Hi, which is correct: If I’m reading it to myself as “es-dee-em-bee”, an, right? But if I lengthen it to Straight Dope Message Board it should be a? How do I know what’s right for the masses? Is it worth worrying about?
As an acronym: “An SMDB.”
As a word: “A Straight Dope…”
Anything that begins with a vowel sound (like “Ess”) or silent consonate followed by a vowel (like “historic”) should begin with “an.”
I apologize if this is considered a side-track, but I’ve never understood the “h” in historic being silent. Where does this come from? Are there other “h” words that have this quality?
If the answer to this question is lengthy or involves debate, I’d be happy to start a different thread on it.
Historic is iffy to me, because you do hear the aitch, but “honor” and “hour” are clear-cut.
Here’s more; it depends on the pronounciation and stresses in the h-word. (“An hotel” just feels wrong but they say it’s right.)
Mindfield’s answer is correct, but I don’t believe that it addresses your question. If I may:
Whether an acronym gets pronounced as its own word or pronounced as what it stands for depends on both the acronym itself and the audience. Most acronyms are pronounced as their own word, but as a technical writer/editor I come across many that aren’t, so I often have to try to figure out what my audience is most likely to think when they see them. In this particular case I think that most folks think “ess dee em bee” when they read “SDMB,” so “an” is correct.
If that wasn’t actually your question and Mindfield did, indeed, do the trick, please feel free to ignore.
To my knowledge it is a regionalism, and not a general rule: I know many linguists who insist that the “h” in “historic” be pronounced (for example). Again, whether to use “a” or “an” before such a word comes down to how your audience is most likely to pronounce it.
As to how the “h” ever got dropped in some places to begin with, I have no earthly idea. My best guess is either pronuciation laziness, or a holdover from a certain British accent.
Thanks for the link…I believe I’ll be sticking with a historic. Using “an” in those situations where the h is not absolutely silent has always sounded wrong to my ears, and that article doesn’t give me any compelling reason to change.
I can’t believe I typed “consonate.” Gaudere is haunting me.
Anyway, no idea where the “historic” guideline came from. It’s never been an official rule, and I see about as many people who say it with “an” as the other ways, obviously there’s some confusion. “an” sounds “more” right to me, just because it’s how I was brought up – though “an hotel” sounds wrong. Even I’m not exempt from the confusion.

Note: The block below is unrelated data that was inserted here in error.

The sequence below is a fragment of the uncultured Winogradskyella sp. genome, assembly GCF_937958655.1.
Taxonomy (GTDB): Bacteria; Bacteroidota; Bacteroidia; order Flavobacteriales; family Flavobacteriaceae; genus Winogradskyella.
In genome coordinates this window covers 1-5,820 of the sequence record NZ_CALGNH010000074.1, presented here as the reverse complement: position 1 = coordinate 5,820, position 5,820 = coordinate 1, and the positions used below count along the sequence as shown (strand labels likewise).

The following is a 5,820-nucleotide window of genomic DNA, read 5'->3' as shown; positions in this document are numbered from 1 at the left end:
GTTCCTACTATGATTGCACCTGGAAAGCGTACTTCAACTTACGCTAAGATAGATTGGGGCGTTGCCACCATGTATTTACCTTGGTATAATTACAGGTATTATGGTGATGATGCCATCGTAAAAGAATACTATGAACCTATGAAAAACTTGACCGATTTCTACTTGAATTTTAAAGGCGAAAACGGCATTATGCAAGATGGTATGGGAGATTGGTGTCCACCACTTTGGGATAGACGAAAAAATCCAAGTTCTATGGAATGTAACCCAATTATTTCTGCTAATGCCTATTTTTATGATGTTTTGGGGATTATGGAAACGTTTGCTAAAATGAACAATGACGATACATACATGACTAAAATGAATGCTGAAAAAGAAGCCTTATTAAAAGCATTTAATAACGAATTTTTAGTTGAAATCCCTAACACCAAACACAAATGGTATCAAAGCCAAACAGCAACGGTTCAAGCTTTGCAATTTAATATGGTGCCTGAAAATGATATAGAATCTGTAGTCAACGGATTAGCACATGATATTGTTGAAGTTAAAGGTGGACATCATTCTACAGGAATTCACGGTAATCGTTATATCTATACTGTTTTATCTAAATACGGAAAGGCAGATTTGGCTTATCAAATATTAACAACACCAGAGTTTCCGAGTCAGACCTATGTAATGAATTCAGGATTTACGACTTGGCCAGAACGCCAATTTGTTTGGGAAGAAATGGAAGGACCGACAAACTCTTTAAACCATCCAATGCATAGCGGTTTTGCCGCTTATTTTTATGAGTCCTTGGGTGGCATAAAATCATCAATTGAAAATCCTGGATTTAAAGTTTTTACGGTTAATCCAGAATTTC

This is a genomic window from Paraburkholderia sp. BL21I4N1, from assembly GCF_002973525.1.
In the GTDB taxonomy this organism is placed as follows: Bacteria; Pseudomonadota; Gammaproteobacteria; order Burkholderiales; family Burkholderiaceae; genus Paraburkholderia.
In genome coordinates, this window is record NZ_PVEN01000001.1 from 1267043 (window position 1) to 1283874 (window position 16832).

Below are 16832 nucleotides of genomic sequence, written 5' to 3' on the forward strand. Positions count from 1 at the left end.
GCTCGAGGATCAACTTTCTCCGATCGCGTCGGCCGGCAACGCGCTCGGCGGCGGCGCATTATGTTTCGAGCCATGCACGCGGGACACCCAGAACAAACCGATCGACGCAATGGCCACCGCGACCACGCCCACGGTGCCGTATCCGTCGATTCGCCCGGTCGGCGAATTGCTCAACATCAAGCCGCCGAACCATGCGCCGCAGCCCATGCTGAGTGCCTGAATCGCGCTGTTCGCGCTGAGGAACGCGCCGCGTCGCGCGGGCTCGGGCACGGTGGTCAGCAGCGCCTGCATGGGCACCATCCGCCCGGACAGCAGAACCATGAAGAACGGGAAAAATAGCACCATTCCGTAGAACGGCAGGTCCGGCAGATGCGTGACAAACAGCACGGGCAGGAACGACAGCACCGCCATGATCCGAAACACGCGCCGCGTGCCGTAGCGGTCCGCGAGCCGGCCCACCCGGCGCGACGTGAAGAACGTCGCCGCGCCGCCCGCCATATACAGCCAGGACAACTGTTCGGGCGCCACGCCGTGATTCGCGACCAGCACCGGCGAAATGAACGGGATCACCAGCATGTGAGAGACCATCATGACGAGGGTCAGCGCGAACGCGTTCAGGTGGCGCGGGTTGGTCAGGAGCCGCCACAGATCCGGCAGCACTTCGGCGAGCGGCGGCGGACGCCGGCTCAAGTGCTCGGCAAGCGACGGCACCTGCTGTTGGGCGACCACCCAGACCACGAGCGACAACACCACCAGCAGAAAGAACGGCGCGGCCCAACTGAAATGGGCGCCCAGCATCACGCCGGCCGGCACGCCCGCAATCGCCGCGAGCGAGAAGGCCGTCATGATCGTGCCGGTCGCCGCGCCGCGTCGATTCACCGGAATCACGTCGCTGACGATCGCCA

In general though the rule is indeed that anything beginning with a vowel sound should be preceded by “an.” Even acronyms that are pronounced like their own words (Scuba, Laser, etc. which start with consonant sounds, therefore are preceded by “a” adhere to that rule, since whether single letter or word, they’re either going to start with a consonant or vowel sound, and so need to be treated accordingly:
A laser beam.
An SEC filing (assuming people don’t pronounce the acronym as “seck” – and if you do, then it’s “a SEC filing”)
An SDMB post.
A SAM missile (I don’t think anyone actually enunciates the letters in this case; I’ve only ever heard it pronounced like a word. And yes, I’m aware of the redundancy of the word “missile” after it, but it’s kind of necessary so as to avoid confusion with things like a “Speed Advance Module”)
This looks like a good candidate for GQ.
I don’t read SDMB as letters. It always gets expanded out automatically in my mind so “a” for me.
I have asked this question before and the general consensus (although there were a few who disagreed) was that **Mindfield **has it correct.
You don’t really need that second bit. Anything that starts with a “silent consonant” followed by a vowel (sound) is something that begins with a vowel sound.
The Straight Message/Dope Board? Wow, talking about mixed signals!
A “vowel” is a sound, not a letter. So anything that starts with a consonant gets “a”; anything that starts with a vowel gets “an.” No subrules or elaborations are necessary.
And this applies only to those in whose dialects there is no “h” sound ('istoric) in the word.
I think that the “h” is silent in “historic” in a minority of English dialects.
And don’t forget abbreviations like “N.Y.,” “N.J.” (most American states), “Mr.,” “Dr.” etc., that are pronounced in full.
“A N.Y. address,” because it’s pronounced as “A New York address.”
I say what is spelled as “a historic”, but my pronunciation does change for the breathy aitch. For example, while I would usually pronounce “a” like:
a dog = uh dawg
a light = uh light
for “a historic” I say a-as-in-hay historic.